Excellent (4 stars)
Rated PG-13 for violence, suggestive content and disturbing images
Running time: 138 minutes
Distributor: Paramount Pictures
Anybody with even a rudimentary knowledge of the Bible is undoubtedly familiar with the story of Noah and the Ark. That scriptural passage, found in Genesis, revolves around a righteous patriarch recruited by God to build a big boat before the arrival of a flood being meted out as divine punishment for man’s many wicked ways.
Heeding the word of the Lord, he proceeded to construct the mammoth vessel before herding two of each species of animal into the hold. It subsequently rained for 40 days and 40 nights, with water covering the entire Earth’s surface, thereby drowning all of humanity except for his family.
So, until now, the tale of Noah was basically a simple one about God’s decision to completely wipe the planet of sinners and start over. Leave it to Oscar-nominated director Darren Aronofsky (for Black Swan) to come up with a novel and intriguing reinterpretation of the popular parable recasting Noah as a complicated soul wrestling with inner demons during his quest to do the Lord’s bidding ahead of the impending deluge. The movie also has an ecological angle, plus some computer-generated monsters ostensibly designed to holds the kids’ interest.
The film stars Academy Award-winner Russell Crowe (for Gladiator) in the title role, and features a talented supporting cast which includes fellow Oscar-winners Jennifer Connelly (for A Beautiful Mind) and Anthony Hopkins (for The Silence of the Lambs), three-time nominee Nick Nolte (for Warrior, Affliction and The Prince of Tides), as well as Emma Watson and Ray Winstone.
The picture opens with what is essentially a Sunday school lesson, a refresher course about the creation of Adam (Adam Griffith) and Eve (Ariane Rinehart) who begat three sons: Cain, Abel and Seth. The evil one, Cain, slew his sibling Abel, and those descending from Cain’s demon seed continued to do the devil’s work by generally exploiting the planet’s natural resources.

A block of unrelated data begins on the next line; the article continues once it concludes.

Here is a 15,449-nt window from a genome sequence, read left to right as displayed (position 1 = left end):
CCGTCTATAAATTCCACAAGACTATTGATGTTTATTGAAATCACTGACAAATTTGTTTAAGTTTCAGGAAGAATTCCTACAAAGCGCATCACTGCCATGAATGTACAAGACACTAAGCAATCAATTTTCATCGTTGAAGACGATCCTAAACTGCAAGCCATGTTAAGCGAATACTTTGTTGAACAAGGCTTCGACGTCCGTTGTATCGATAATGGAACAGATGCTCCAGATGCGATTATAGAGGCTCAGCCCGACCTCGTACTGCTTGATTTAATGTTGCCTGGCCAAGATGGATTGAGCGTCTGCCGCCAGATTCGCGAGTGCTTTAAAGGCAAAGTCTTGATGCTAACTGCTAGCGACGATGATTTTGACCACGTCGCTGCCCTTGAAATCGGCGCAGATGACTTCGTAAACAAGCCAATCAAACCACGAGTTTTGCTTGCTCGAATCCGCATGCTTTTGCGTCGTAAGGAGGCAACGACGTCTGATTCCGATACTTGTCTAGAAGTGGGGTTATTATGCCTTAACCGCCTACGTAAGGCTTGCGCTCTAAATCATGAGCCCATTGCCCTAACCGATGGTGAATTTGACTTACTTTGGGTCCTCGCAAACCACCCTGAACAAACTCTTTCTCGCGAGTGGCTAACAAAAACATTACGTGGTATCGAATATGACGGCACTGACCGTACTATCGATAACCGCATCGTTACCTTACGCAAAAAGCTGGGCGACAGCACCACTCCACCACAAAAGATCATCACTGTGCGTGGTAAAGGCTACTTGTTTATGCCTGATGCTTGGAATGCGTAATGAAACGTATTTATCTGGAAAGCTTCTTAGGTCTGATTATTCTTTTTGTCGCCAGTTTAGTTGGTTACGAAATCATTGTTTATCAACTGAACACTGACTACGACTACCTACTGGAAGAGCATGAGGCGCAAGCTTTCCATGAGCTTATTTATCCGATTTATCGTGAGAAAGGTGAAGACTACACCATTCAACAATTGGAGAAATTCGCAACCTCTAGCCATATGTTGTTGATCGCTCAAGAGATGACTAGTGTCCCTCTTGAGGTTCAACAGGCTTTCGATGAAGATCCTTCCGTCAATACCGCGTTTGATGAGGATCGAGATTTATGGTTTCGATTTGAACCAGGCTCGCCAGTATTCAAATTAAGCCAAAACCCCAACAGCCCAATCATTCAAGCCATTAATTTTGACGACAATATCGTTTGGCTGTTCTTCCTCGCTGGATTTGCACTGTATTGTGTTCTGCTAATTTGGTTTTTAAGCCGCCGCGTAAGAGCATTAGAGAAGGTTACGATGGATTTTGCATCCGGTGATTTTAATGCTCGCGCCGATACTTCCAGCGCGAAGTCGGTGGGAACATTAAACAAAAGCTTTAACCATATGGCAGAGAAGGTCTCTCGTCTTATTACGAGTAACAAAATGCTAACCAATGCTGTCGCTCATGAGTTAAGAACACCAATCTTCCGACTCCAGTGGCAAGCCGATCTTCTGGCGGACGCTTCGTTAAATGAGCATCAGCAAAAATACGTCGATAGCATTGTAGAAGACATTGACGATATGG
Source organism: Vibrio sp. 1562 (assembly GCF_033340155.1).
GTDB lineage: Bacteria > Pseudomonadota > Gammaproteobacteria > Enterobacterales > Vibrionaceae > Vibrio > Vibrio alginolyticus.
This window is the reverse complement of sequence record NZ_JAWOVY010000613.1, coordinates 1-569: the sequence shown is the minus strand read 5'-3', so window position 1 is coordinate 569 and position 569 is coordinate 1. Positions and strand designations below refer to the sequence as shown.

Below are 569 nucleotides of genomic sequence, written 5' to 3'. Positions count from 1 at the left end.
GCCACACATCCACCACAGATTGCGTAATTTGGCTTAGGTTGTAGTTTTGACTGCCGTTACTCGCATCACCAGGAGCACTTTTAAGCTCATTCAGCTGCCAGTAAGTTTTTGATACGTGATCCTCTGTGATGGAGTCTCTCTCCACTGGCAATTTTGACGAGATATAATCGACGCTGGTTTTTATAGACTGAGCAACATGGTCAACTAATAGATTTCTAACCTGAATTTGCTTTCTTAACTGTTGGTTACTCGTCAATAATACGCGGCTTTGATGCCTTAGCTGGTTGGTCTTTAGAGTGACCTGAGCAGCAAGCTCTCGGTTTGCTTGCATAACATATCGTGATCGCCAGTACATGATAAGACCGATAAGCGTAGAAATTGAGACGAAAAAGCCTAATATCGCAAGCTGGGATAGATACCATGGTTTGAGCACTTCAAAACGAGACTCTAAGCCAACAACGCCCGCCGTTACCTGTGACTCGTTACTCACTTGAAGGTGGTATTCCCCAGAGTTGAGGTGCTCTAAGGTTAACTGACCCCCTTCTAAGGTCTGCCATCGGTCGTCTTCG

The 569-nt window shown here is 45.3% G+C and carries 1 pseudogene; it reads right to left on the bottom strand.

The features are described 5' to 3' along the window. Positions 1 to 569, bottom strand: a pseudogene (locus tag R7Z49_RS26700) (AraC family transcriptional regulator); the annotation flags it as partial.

Noah, by contrast, as a son of Seth, learned how to live in harmony with nature. He and his wife (Connelly) raised their sons, Shem (Douglas Booth), Japheth (Leo McHugh Carroll) and Ham (Logan Lerman), with the same eco-friendly philosophy.
Eventually, of course, Noah gets his marching orders from God, and the plot thickens when the steady drizzle develops into a neverending downpour. Suddenly, his nosy neighbors no longer see constructing an ark as such a nutty idea anymore, and it’s going to take a miracle like an army of animatronic angels to keep the desperate hordes from climbing aboard.
Meanwhile, a visibly-anguished Noah agonizes over what’s about to transpire, and consults his sage, berry-imbibing grandfather, Methuselah (Hopkins). But anticipatory survivor’s guilt ain’t about to alter God’s plan one iota.
An alternately introspective and breathtaking Biblical epic, every bit cerebral as it is panoramic!